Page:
A new version of Adblock Plus was released on July 17, 2018. Version 3.2 introduced a new filter option for rewriting requests. A day later AdBlock followed suit and released support for the new filter option. uBlock, being owned by AdBlock, also implemented the feature.
Under certain conditions the
$rewrite filter option enables the publishers of these extensions and the maintainers of filter lists to inject arbitrary code in web pages.
The filter option empowers extension publishers and filter list operators to attack users without the need to release a malicious version of the extension, and without publishing an exploit to a public filter list that is easy to audit.
The affected extensions have more than 100 million active users, and Adblock Plus has several other forks controlled by third-party developers.
The feature is trivial to exploit in order to attack any sufficiently complex web service, including Google services, while attacks are difficult to detect and are deployable in all major browsers.
Considering the nature and implications of the uncovered vulnerabilities, and given that filter lists have been employed in the past for politically motivated attacks, details of the exploit chain are publicly disclosed to ensure the fastest possible propagation of upcoming mitigations in the affected browser extensions and web services.
uBlock Origin is not vulnerable to the described attack.
$rewrite filter option is used by some ad blockers to remove tracking data and block ads by redirecting requests. The option allows rewrites only within the same origin, and requests of
OBJECT_SUBREQUEST types are not processed.
However, web services can be exploited with the help of this filter option when they use XMLHttpRequest or Fetch to download code snippets for execution, while allowing requests to arbitrary origins and hosting a server-side open redirect.
Extensions periodically update filters at intervals determined by filter list operators. Organizations and individuals may be targeted based on the IP addresses from which the updates are requested, delivering the malicious payload only to targets, while keeping the public filter list unchanged.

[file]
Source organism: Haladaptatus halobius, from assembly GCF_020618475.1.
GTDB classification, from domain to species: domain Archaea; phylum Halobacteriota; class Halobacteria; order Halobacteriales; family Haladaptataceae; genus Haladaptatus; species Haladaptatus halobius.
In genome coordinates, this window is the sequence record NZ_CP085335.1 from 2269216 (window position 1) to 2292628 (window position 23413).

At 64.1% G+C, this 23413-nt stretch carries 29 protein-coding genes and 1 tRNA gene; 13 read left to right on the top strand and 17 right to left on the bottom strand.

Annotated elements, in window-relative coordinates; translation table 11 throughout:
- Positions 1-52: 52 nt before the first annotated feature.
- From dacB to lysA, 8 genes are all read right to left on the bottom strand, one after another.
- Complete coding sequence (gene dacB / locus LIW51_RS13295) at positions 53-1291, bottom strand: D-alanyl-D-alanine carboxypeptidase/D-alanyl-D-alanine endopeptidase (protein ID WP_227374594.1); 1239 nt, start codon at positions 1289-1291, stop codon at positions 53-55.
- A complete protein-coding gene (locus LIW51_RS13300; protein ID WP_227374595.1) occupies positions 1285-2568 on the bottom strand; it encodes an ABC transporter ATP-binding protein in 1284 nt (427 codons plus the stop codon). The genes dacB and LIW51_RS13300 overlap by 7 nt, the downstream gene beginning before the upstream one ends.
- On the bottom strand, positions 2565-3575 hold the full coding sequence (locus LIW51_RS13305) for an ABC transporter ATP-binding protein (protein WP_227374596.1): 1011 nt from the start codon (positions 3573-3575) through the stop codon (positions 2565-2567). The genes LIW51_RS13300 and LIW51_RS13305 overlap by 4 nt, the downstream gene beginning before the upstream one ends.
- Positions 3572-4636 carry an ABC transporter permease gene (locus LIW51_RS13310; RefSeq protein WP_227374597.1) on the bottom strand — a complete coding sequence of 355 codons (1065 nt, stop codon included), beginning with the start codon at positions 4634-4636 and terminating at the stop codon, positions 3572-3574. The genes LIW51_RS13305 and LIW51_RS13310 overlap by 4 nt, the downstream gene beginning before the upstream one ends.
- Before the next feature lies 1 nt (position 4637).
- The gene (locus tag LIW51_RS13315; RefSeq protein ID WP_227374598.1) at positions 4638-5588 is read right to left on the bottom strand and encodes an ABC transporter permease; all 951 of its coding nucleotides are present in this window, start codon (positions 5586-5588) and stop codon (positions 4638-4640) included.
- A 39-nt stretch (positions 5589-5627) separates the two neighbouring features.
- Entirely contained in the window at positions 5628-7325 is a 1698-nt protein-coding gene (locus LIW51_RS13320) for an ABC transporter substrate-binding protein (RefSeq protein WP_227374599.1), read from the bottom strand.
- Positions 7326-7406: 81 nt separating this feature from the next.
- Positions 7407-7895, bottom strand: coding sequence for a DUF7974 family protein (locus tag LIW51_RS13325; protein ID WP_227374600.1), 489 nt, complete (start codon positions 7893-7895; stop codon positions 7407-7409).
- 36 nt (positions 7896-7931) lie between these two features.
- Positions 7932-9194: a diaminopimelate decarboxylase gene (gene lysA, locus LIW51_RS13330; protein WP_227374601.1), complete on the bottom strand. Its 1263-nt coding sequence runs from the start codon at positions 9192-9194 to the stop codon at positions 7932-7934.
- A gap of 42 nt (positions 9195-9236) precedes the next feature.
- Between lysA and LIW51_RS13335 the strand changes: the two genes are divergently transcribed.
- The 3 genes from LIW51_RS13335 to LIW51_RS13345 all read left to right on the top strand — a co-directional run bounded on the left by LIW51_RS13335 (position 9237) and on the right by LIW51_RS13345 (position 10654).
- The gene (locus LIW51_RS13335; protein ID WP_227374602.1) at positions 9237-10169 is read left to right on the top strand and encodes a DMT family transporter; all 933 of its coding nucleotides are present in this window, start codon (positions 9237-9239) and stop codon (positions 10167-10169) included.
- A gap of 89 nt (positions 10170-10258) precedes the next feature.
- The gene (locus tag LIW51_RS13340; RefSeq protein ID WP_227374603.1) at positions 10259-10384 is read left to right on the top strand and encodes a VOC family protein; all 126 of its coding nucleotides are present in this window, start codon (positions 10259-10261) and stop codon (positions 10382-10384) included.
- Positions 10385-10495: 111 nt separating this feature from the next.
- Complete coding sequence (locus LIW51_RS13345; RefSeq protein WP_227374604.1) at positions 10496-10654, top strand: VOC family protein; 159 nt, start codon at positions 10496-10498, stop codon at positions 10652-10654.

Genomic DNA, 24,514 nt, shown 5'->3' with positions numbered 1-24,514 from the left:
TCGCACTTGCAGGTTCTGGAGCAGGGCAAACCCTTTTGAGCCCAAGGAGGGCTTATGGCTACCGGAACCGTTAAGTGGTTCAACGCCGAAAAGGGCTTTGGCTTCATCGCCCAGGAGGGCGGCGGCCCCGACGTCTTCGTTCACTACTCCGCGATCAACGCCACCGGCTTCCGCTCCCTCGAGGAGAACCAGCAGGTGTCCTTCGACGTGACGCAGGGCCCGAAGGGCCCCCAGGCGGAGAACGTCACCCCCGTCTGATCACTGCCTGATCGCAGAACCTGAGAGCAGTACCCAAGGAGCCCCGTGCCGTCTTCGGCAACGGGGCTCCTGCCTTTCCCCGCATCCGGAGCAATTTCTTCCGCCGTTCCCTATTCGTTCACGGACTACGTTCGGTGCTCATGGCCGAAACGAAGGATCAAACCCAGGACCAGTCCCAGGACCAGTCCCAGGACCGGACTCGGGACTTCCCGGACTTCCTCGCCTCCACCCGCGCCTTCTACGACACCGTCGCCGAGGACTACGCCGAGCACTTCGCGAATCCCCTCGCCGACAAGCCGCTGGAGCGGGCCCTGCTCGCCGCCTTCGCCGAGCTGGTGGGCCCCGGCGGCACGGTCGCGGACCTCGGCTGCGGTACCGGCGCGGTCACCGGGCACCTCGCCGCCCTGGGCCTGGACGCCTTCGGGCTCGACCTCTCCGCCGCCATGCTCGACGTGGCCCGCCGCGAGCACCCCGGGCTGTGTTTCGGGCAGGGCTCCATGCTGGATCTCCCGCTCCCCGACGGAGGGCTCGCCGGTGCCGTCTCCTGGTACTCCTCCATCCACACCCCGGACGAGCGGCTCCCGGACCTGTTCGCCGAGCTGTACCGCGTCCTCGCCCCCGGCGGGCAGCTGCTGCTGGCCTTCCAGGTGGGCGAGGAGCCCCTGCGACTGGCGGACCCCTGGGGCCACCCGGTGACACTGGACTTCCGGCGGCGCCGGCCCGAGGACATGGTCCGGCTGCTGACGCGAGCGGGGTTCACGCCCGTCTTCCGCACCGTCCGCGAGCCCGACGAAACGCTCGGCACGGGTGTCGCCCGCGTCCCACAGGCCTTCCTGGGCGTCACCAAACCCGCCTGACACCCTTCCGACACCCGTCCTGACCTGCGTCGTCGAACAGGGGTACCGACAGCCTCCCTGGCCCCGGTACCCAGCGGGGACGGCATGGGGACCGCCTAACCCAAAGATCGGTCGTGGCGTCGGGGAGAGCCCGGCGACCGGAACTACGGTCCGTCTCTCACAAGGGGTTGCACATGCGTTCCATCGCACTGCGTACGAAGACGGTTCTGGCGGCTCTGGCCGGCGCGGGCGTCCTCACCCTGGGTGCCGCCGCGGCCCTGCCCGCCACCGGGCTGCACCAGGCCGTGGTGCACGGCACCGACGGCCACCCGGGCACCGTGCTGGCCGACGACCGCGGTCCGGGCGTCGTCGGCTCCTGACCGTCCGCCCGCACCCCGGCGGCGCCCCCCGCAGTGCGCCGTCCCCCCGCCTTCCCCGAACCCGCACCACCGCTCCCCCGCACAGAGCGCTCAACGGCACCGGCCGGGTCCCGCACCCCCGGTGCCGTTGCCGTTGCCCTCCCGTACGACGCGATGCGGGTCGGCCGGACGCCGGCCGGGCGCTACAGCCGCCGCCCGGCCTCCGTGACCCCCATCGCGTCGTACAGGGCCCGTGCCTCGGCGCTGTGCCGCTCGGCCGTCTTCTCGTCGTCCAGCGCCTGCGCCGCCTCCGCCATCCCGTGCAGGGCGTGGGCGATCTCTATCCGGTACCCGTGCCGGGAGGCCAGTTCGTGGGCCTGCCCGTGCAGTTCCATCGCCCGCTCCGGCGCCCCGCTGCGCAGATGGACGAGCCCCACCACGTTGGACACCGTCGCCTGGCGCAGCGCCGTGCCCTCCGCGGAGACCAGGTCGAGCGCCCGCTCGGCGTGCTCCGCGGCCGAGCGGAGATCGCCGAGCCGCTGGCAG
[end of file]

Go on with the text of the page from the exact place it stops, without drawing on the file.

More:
The existence of an attack may be difficult to prove, unless the device is monitored during the attack, because threat actors could set a short expiration time for the malicious filter list, which is then replaced with a benign one.
The following criteria must be met for a web service to be exploitable using this method:
- The page must load a JS string using XMLHttpRequest or Fetch and execute the returned code
- The page must not restrict origins from which it can fetch using Content Security Policy directives, or it must not validate the final request URL before executing the downloaded code
- The origin of the fetched code must have a server-side open redirect or it must host arbitrary user content
Filter list operators may deliver a rule update such as this:
The above rule redirects the target request to Google’s I’m Feeling Lucky search service, which then redirects to a page with the payload:
Steps for running arbitrary code on Google Maps:
- Install either Adblock Plus, AdBlock or uBlock in a new browser profile
- Visit the options of the extension and add the example filter list, this step is meant to simulate a malicious update to a default filter list
- Navigate to Google Maps
- An alert with “www.google.com” should pop up after a couple of seconds
Gmail and Google Images also meet the listed conditions to be exploitable.
Google has been notified about the exploit, but the report was closed as “Intended Behavior”, since they consider the potential security issue to be present solely in the mentioned browser extensions. This is an unfortunate conclusion, because the exploit is composed of a set of browser extension and web service vulnerabilities that have been chained together.
Please note that the vulnerability is not limited to Google services, other web services could be affected as well.
The exploit can be mitigated in the affected web services by whitelisting known origins using the
connect-src CSP header, or by eliminating server-side open redirects.
Ad blocking extensions should consider dropping support for the
$rewrite filter option. It’s always possible to abuse the feature to some degree, even if only images or style sheets are allowed to be redirected.
Users may also switch to uBlock Origin, which does not support the
$rewrite filter option. The feature has been rejected by the maintainer of the extension, citing performance issues and security concerns.
The blog post has been updated on April 17, 2019 to clarify who could possibly exploit the security issue and how attacks may unfold. The safety of uBlock Origin has been further emphasized due to the confusion around the uBlock brand name.